It says social research into numbers of siblings shows someone could be comfortable with having that many half siblings.
Mr Watson's son Thomas helps him with his Facebook page. The 20-year-old says: "When a photo comes up it makes me happy and it's nice to know I have another brother or sister out there. All the time you get another random brother or sister pop up and you're like, 'Wicked.'"
The screening process
- Potential donors - who must be aged between 18 and 40 - must be screened for any genetic abnormalities that could be passed on to offspring
- Semen samples will be analysed for sperm quantity, quality and movement, and donors must also be checked for any infectious diseases, such as HIV
- Those who pass these tests have their sample frozen for at least six months before it is tested again
- Not all sperm cells survive freezing and thawing, which means that afterwards there may be a reduction in quality. Only men whose samples remain of acceptable quality after freezing can be donors
But Ms Witjens said the issue of child welfare was hard to ignore.
"Knowing you have 500 half siblings out there, when people have the need to find their family, we know that's very disturbing for these people. Women think about their cute little baby but forget they grow up into adults who do their own Facebook research."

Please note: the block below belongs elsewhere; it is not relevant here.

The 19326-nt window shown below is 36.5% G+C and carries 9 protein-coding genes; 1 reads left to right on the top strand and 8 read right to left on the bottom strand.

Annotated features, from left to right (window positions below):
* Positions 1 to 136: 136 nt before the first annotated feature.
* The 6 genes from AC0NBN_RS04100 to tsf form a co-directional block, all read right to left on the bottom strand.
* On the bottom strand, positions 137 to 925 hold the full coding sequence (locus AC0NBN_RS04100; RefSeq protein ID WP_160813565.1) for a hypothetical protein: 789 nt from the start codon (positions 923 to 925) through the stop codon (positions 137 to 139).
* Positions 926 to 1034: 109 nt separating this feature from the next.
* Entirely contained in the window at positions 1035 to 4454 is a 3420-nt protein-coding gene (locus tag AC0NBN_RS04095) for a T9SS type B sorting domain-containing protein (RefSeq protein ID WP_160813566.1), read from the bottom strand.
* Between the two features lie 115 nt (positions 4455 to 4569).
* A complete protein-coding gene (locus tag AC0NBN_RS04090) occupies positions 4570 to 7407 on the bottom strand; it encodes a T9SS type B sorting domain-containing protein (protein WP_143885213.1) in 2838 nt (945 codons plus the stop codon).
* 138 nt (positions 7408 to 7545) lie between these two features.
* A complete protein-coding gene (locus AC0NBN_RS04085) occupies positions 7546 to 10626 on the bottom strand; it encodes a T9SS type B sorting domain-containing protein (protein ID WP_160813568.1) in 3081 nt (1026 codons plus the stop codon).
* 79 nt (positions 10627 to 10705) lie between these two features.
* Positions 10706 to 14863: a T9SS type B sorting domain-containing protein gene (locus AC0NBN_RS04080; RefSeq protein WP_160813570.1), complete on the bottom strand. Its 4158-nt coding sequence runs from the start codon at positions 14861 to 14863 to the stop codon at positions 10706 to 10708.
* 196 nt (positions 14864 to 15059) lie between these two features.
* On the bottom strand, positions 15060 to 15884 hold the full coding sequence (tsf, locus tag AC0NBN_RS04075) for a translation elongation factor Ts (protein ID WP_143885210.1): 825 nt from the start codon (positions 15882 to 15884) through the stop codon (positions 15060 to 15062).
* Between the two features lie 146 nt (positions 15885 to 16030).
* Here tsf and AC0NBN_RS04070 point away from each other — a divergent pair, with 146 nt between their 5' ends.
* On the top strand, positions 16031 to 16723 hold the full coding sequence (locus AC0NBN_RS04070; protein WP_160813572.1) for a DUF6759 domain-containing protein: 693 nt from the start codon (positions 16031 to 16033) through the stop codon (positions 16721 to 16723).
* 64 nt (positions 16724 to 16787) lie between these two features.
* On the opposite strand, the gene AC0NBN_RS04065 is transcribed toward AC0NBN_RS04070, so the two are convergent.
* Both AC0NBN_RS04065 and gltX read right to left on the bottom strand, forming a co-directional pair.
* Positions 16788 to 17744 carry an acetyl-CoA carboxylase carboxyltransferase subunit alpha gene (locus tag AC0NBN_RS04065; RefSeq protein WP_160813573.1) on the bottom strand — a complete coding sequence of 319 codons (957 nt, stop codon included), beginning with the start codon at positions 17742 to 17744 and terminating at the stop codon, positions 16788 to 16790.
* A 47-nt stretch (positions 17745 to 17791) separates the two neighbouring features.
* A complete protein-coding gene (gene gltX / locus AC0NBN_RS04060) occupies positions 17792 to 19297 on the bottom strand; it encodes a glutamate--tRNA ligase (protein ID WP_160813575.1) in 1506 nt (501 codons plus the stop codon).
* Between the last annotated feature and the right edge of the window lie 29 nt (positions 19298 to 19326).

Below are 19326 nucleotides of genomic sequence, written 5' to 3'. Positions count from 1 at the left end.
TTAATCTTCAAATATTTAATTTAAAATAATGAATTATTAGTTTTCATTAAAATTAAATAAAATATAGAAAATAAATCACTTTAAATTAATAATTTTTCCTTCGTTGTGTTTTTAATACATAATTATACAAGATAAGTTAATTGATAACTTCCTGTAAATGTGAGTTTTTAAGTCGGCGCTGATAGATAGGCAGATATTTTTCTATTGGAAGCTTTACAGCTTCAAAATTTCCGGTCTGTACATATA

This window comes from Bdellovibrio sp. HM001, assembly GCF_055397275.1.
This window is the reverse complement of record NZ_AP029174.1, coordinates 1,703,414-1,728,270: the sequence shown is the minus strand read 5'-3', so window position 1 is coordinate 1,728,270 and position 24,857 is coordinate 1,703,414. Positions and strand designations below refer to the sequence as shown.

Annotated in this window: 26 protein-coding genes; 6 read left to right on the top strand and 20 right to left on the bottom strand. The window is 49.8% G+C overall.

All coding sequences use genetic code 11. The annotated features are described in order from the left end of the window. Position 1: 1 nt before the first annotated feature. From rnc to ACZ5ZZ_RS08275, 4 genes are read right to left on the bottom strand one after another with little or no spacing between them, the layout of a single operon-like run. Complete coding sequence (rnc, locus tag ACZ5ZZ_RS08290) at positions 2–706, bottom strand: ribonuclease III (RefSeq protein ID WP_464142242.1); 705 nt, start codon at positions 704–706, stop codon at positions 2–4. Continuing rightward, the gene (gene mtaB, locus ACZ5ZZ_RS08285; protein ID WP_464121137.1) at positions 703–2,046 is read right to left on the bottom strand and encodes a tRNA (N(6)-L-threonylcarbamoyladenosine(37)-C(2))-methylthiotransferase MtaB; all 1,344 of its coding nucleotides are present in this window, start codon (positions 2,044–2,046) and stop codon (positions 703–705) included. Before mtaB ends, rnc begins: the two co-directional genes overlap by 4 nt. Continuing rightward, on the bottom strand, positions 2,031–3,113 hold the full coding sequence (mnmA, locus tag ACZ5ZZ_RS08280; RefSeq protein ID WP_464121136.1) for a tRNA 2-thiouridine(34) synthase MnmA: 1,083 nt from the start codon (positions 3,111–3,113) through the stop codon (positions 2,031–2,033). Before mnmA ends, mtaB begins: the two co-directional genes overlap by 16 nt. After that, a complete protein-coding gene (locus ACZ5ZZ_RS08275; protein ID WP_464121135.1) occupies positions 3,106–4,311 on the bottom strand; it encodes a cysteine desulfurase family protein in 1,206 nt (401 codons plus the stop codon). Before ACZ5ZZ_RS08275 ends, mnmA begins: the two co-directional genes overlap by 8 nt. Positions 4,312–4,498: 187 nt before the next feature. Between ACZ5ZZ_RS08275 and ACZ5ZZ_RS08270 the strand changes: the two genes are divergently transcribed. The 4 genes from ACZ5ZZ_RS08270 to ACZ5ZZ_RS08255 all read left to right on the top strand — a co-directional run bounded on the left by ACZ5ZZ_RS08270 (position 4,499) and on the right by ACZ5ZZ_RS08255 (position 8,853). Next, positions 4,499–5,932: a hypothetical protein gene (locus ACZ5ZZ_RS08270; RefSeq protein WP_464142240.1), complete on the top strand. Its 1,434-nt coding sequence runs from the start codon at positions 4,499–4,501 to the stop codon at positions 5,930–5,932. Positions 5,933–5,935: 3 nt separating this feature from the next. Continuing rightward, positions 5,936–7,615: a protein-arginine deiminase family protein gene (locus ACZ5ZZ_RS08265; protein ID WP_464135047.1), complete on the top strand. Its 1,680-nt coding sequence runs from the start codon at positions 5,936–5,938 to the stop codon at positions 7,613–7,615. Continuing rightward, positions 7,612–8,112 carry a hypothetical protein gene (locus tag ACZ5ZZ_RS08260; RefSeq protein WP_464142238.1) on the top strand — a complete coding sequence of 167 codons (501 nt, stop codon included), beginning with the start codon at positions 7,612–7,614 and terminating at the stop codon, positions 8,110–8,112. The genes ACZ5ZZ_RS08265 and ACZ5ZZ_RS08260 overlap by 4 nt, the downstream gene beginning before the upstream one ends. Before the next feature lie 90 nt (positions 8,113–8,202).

All children born as the result of sperm donation since 2005 will have the right to know the identity of their father when they turn 18. However, a donor is not the legal parent and is not named on the birth certificate.
But with an unlicensed donor a woman can ask for child support at any time - and the man could claim paternity.
Ms Witjens says she appreciates that the cost of treatment can be expensive and some do not want to be in the clinical system.
"But if you can't afford £1,500 to secure safety for yourself and your child, you should wonder if you're fit for parenthood. It's an expensive job.
"What I find surprising is women investigate holiday destinations more than this."
The Victoria Derbyshire programme is broadcast on weekdays between 09:15 and 11:00 on BBC Two and the BBC News channel.